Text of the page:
eISSN: 1644-4124
ISSN: 1426-3912
Central European Journal of Immunology
Current issue Archive Manuscripts accepted About the journal Abstracting and indexing Subscription Contact Instructions for authors
SCImago Journal & Country Rank

4/2018
vol. 43
 
Share:
Share:
more
 
 
Clinical immunology

Complete blood count-derived inflammatory markers in adolescents with primary arterial hypertension: a preliminary report

Piotr Skrzypczyk
,
Joanna Przychodzień
,
Marta Bombińska
,
Zuzanna Kaczmarska
,
Magdalena Mazur
,
Małgorzata Pańczyk-Tomaszewska

(Centr Eur J Immunol 2018; 43 (4): 434-441)
Online publish date: 2018/12/31
Article file
- Complete.pdf  [0.50 MB]
Get citation
ENW
EndNote
BIB
JabRef, Mendeley
RIS
Papers, Reference Manager, RefWorks, Zotero
AMA
APA
Chicago
Harvard
MLA
Vancouver
 
 

Introduction

Primary hypertension emerges from a complex interplay of genetic, environmental, and behavioral factors [1]. Due to rapid negative changes in children’s life-style and diet, growing prevalence of primary hypertension in the pediatric population has been noted in recent studies. A multicenter American study revealed that essential hypertension was present in as many as 43% of children with elevated blood pressure and was the most common form of hypertension even in 7-year-old children [2].
The diagnosis of arterial hypertension, though clearly defined in international guidelines, is sometimes challenging in everyday clinical practice due to common prevalence of the white-coat phenomenon in pediatric patients. Twenty-four hour ambulatory blood pressure monitoring (ABPM) allows earlier detection of abnormal blood pressure values and shows a better correlation with target organ damage when compared to office measurements [3]. Moreover, increased pulse pressure, high blood pressure variability and disturbed circadian blood pressure rhythm were found to be risk factors for the development of target organ damage, including left ventricular hypertrophy [4-6].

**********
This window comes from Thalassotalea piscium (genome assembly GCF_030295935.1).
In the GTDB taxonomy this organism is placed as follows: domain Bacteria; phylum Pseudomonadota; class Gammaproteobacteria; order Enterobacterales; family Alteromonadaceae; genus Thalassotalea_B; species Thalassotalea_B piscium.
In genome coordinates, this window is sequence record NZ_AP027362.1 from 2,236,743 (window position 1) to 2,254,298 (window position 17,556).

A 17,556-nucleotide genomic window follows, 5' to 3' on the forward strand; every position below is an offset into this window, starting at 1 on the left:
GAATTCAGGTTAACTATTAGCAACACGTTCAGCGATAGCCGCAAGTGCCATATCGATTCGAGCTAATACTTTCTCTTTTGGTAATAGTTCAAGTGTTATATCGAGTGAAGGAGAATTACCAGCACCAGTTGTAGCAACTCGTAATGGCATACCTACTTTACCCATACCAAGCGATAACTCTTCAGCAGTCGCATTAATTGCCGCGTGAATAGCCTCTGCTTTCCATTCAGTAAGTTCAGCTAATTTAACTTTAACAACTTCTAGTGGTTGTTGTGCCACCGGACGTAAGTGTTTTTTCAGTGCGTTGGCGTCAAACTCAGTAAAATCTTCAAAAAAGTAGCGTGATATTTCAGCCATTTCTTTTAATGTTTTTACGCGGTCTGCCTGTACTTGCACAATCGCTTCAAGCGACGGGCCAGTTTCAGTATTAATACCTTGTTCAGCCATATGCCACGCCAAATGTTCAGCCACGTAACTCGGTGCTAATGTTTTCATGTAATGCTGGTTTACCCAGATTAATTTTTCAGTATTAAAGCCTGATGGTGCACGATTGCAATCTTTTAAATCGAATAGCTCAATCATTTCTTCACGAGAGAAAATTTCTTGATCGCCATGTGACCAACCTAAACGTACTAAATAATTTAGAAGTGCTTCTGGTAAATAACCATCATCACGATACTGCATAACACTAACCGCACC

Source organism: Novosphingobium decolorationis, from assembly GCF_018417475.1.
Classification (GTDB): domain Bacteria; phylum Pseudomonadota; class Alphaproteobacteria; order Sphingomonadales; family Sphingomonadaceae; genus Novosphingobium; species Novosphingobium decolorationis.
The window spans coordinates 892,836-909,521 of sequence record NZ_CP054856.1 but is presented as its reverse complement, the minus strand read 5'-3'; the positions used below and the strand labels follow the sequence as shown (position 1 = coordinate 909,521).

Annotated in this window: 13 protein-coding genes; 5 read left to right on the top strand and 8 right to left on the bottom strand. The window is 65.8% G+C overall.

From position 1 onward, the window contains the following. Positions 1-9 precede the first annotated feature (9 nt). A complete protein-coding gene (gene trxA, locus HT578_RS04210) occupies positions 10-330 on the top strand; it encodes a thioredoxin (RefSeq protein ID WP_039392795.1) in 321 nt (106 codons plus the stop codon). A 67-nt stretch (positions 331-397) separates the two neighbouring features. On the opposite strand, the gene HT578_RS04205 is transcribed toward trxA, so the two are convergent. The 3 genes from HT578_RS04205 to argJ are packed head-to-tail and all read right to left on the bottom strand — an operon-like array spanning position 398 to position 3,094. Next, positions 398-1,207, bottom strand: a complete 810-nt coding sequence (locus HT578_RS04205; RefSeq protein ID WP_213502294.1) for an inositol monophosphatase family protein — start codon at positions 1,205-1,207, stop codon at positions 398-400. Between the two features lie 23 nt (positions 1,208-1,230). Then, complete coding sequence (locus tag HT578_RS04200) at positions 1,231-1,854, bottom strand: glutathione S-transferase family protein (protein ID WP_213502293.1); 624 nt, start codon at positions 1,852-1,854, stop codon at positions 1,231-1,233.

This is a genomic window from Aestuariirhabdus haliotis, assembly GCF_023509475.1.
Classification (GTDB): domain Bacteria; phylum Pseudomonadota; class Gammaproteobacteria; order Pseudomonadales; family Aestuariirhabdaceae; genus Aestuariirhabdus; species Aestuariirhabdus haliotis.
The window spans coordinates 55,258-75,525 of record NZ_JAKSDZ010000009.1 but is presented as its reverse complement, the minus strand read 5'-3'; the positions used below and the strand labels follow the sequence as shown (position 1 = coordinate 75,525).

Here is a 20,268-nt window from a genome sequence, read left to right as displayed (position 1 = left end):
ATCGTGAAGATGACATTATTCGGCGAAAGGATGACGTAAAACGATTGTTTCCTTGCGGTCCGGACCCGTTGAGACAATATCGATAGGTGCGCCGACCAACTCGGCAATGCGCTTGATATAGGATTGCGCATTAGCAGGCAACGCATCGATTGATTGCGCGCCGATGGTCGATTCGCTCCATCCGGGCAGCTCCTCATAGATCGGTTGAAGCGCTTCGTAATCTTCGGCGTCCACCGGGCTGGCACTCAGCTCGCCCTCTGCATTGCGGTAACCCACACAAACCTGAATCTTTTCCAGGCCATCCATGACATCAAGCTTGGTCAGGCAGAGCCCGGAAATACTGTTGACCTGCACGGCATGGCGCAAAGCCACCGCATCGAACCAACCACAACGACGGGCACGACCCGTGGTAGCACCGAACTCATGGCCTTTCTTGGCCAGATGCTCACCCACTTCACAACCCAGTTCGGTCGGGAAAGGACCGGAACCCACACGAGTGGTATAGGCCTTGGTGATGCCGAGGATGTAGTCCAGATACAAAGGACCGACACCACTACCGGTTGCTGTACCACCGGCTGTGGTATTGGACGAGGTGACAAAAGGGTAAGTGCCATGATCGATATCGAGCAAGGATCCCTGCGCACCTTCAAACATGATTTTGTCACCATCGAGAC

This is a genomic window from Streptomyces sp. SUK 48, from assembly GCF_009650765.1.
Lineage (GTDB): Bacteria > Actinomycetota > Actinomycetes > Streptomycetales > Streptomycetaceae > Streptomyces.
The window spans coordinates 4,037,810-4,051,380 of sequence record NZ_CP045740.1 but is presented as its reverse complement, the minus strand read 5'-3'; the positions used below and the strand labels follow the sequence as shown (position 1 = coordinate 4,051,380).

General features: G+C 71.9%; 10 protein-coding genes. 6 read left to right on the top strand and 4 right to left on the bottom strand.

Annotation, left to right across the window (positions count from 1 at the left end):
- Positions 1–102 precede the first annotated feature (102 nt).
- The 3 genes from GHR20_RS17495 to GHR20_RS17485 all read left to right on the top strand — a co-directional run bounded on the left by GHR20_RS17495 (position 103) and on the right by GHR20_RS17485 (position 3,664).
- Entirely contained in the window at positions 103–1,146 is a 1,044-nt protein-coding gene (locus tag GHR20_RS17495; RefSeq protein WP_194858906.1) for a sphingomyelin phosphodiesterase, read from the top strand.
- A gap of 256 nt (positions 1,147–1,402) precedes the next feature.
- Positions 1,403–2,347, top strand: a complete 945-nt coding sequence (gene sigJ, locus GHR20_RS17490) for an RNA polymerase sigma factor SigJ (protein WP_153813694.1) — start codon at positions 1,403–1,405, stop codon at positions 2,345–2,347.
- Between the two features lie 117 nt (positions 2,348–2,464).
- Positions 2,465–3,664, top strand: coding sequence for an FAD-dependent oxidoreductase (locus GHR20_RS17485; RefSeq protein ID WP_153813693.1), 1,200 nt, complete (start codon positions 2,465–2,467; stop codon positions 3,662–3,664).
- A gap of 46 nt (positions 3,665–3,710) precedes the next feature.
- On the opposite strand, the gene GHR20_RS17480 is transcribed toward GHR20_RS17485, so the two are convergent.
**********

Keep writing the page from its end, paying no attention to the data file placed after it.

Studies of the last few years indicate the significant role of subclinical, low-grade inflammation in the pathogenesis of essential hypertension and target organ damage in both adults [7-9] and children [10]. Neutrophil count, neutrophil-to-lymphocyte ratio, platelet count, platelet-to-lymphocyte ratio, as well as mean platelet volume (MPV) were proposed as easily accessible, simple, and repeatable inflammatory markers associated with cardiovascular diseases such as acute coronary syndromes [11, 12], heart failure [13], and hypertension [14-16]. Preliminary experimental and clinical data suggest that the renin-angiotensin-aldosterone system (RAAS) might be the pathophysiological link between the immune system and cardiovascular burden [17, 18].
The aim of our study was to evaluate complete blood count (CBC)-derived inflammatory markers in children with untreated primary hypertension and to establish the relation between these inflammatory markers and 24-hour ambulatory blood pressure monitoring and clinical and biochemical parameters including plasma renin activity and aldosterone level.